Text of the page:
It is thus becoming clear that leaders today need to be able to adapt their personal experiences to support their teams accordingly. They need to be able to lead with compassion and empathy so as to be able to relate with their teams. Without a good awareness of themselves, this can turn out to be a huge obstacle instead.
How can we develop a greater sense of self-awareness?
With our busy schedules, it might be difficult to find time to think about who we are, our values, our motivations, or our strengths and weaknesses. According to organizational psychologist Tasha Eurich, only 10-15% of leaders are actually self-aware, despite how many more of them claim to be.
So what can we do to improve our self-awareness to become better leaders then? Eurich shares three findings from her research that can help leaders learn to see themselves more clearly.
(1) Be aware of not just how we see ourselves, but how others see us as well
There are two categories of self-awareness – internal, and external. The former represents how we perceive ourselves, while the latter refers to how well we understand how others perceive us.
What Eurich’s research is suggesting is simply balance; great leaders introspect often to have a firm grasp of their personal identity, and also actively seek out feedback to identify blind spots that they can work on to improve the relationship they have with their peers and employees.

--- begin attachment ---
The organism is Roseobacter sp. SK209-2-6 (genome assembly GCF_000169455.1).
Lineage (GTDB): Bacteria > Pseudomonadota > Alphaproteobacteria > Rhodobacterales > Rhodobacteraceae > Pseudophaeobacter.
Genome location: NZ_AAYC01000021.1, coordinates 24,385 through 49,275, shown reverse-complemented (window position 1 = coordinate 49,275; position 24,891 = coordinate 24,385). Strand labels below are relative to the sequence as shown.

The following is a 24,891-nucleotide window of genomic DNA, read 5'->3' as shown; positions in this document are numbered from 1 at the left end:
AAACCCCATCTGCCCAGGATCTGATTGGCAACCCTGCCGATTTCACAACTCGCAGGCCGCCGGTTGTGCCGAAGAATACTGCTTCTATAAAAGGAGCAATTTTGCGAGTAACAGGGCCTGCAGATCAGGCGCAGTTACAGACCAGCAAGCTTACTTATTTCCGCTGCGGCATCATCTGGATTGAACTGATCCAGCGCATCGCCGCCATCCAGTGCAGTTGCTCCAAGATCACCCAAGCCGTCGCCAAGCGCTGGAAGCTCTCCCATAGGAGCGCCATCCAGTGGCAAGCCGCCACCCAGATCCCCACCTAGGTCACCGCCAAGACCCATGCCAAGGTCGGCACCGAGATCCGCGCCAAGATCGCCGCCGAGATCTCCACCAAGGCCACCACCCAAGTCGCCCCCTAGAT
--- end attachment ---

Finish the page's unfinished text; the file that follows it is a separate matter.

(2) Stay grounded by seeking frequent critical feedback
There’s a common saying among business leaders that goes, “It’s lonely at the top”. With fewer peers and seniors around, it can be difficult to find someone else to provide critical feedback.
When we get less feedback, we might have a greater tendency to believe that everything might be going smoothly when it might actually be quite the contrary. Eurich cites a separate study that found that higher-level leaders “significantly overvalued their skills” when compared with the perceptions of others.
To help us remain grounded, we should constantly seek out feedback from those around us who have our best interest and are not afraid to be candid and honest with us. This way, we will always have someone to keep us accountable for our actions and not get our heads stuck in the clouds.
(3) Ask what, not why
It is very common for us to ask ourselves why we felt or did things when we are trying to understand our emotions. As Eurich suggests, “why” questions are “surprisingly ineffective self-awareness question(s)”.
Instead, it will be better to ask “what” questions. These questions help us “stay objective, future-focused, and empowered to act on our new insights”. I use “what” questions a lot in my coaching practice, and I found that it often yields interesting and actionable insights that the clients can learn a lot from to change their behaviour.
Self-awareness helps leaders see themselves more clearly
With this newfound understanding, it’s easy to see how self-awareness is such a critical component of being an effective leader in today’s world. Being self-aware surfaces opportunities for learning more about who we are, and how we can show up better to others. Perhaps this is probably the key to being a modern leader in today’s world.